Past trauma can range from all sorts of situations: From loss, grief, and bereavement. It can range from children blaming themselves for a parent or sibling dying or for parental divorce. Or they may have experienced physical or sexual abuse and so on. And children can feel guilt and they can feel that it was their fault.
Trauma can also arise from emotional or physical abandonment. It can arise from a child being bullied at school or from receiving negative messages about competence, ugliness, deformities and all the dreadful things children sometimes say to one another.
These experiences may have become buried and forgotten.
And even years later, and depending on the severity of the trauma or experience, often adults prefer to hold onto what they know or what they understand.
Many may find delving into the pain of the past just too difficult. So they prefer to continue keeping everything buried and suppressed. Because letting go can be very frightening. In cases like these, it is really sad to see clients actively choose to hold on to their pain.
Some are also just not aware that what they experienced as children – can cause a range of feelings like depression to surface, later on in life. And joining the dots may take time.
The reality of this is that it can keep people stuck in victimhood and disempowerment. This choice allows them to continue underlining their feelings of worthlessness, helplessness and possibly a deep lack of self worth, even guilt – feelings that often lie behind depression.
In other words, by holding onto the ‘bad guilty feelings’ can help many adults punish themselves for what they may have ‘allowed to happen’ or what happened, so many years ago.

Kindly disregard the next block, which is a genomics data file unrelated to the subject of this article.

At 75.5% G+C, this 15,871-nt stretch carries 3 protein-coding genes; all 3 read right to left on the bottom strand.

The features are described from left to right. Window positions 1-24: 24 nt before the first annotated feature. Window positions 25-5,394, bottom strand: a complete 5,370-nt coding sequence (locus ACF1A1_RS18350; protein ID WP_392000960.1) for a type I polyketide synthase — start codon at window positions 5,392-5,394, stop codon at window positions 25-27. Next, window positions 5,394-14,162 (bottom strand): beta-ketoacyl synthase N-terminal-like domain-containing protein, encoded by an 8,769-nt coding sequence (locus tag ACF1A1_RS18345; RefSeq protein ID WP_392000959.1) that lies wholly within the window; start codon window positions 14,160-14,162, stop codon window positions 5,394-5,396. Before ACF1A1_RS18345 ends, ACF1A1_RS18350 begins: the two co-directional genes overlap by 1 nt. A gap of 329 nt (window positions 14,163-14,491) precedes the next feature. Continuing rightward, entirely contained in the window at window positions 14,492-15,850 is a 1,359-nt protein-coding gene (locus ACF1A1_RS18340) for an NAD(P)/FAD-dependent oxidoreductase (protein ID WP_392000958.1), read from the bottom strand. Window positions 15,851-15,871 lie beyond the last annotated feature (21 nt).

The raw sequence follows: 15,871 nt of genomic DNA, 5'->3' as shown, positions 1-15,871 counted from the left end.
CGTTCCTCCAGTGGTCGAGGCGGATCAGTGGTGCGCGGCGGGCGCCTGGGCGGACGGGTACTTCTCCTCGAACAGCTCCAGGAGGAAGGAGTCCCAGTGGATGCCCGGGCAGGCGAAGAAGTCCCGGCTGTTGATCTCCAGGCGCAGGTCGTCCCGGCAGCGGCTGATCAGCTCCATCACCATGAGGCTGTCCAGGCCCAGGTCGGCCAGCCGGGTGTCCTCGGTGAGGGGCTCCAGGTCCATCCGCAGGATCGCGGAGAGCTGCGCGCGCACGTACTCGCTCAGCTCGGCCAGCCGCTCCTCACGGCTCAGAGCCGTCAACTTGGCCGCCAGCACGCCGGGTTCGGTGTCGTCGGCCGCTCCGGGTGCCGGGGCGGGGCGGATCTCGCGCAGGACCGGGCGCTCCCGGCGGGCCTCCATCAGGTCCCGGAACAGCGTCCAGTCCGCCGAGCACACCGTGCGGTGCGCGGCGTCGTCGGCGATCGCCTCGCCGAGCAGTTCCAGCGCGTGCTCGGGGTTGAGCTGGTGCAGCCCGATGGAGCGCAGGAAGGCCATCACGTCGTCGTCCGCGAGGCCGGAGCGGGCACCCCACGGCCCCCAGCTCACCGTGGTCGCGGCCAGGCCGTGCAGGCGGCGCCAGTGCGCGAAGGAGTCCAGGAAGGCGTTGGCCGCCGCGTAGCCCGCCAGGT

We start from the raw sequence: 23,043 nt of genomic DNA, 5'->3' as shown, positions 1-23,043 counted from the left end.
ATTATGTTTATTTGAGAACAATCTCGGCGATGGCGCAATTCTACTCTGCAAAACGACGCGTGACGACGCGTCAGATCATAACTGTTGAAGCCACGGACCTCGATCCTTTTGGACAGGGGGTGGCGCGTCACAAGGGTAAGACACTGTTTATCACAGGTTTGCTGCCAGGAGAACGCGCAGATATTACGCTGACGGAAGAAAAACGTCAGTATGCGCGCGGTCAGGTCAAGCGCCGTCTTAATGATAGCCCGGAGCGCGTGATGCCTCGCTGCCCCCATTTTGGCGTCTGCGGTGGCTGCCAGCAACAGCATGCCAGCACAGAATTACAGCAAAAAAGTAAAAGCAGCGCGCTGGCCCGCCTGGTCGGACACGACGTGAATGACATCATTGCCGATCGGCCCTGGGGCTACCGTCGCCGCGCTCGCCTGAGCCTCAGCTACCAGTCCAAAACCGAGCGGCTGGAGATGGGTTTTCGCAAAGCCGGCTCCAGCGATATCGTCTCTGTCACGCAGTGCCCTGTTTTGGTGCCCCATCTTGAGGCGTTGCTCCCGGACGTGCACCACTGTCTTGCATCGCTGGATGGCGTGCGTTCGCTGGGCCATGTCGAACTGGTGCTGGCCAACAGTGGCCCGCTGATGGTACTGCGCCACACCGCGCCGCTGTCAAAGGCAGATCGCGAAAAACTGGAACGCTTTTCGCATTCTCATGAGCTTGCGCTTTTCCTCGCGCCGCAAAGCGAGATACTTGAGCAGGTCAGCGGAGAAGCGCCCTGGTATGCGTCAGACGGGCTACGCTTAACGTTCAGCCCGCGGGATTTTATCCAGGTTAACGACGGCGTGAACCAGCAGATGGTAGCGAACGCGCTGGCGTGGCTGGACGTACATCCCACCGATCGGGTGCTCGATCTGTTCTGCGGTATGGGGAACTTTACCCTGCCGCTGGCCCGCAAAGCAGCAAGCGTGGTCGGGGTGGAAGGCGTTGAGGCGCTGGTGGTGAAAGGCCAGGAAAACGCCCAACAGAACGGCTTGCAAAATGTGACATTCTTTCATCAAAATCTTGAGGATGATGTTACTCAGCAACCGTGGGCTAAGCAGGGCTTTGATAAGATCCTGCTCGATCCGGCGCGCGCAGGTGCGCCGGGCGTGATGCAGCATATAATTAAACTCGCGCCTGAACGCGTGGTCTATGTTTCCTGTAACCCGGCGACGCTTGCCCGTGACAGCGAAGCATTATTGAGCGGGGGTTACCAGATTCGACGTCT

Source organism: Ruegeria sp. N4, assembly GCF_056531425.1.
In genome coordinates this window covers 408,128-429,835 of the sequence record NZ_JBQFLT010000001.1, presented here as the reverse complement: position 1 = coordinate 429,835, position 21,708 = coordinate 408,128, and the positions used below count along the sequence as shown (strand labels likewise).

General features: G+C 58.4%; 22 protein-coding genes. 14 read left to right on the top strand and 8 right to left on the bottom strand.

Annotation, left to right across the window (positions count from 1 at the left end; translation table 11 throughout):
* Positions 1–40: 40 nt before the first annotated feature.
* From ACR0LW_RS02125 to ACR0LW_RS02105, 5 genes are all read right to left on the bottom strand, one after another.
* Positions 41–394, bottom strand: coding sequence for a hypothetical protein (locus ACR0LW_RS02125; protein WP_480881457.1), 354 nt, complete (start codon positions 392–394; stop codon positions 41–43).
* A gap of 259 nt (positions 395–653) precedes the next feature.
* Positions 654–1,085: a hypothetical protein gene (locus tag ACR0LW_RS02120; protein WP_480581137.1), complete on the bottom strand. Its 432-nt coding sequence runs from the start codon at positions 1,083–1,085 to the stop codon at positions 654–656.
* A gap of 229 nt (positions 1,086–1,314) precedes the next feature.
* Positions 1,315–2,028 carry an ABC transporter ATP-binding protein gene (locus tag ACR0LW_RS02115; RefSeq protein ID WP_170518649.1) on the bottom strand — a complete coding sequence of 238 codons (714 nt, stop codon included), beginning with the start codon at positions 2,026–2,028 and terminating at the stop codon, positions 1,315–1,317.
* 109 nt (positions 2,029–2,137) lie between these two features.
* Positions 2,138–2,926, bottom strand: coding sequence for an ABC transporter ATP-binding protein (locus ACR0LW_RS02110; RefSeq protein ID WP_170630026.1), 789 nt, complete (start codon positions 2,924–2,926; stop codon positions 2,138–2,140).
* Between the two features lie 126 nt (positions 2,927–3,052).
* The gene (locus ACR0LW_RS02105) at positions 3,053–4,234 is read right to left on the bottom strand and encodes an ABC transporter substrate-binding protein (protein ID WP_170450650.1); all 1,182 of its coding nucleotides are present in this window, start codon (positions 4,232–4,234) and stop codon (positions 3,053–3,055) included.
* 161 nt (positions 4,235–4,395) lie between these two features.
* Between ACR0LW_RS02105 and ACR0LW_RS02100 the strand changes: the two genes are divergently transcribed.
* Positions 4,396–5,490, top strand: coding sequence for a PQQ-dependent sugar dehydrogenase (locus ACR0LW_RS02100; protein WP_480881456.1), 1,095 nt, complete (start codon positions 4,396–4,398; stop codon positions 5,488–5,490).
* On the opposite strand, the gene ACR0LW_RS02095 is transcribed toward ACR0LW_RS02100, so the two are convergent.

This is why depression is often referred to as depressed or suppressed anger or guilt.
Depression often results in the body becoming emotionally and mentally exhausted from constantly hiding and holding down all the negative feelings of rage, anger, fear, sadness or guilt from emerging.
This is what I wrote about in Blog 5: The brain can be our worst enemy. In childhood it helps us bury difficult memories in order to help us survive. Unfortunately, in adulthood burying memories often no longer serve a purpose as it often holds us back from achieving life’s goals.
Consequently, old memories can begin to slip out and what we then choose to do with them usually determines whether we hang on to them or whether we find relief by letting them go.
But for some letting go is just too frightening.
As a result, the body may continue feeling exhausted, very tired and heavy. Until for some, the only solution is to choose suicide. And this is so very very sad.
But there is also another choice:
If you think that you either are or have been carrying hidden trauma for long periods of time and if you are experiencing depression – know that what you are feeling may be in direct proportion to how tired your body has become.
The body becomes tired of hiding trauma.
It gets tired of constantly having to bury the past. As a result, the energy that this requires, results in the body slowly becoming heavy and tired, and some times you may even feel like you can’t move and that you’ve become paralysed.
If any of the issues relate to your experience then please do find help.
Join a support group, tell a friend and maybe you could also consider therapy.
You are not alone and there is help out there. You just have to find the right help.
And remember this too: ‘A problem shared is a problem halved. A problem shared is a often a problem solved!’
© 2017 Information Copyright Deidré Wallace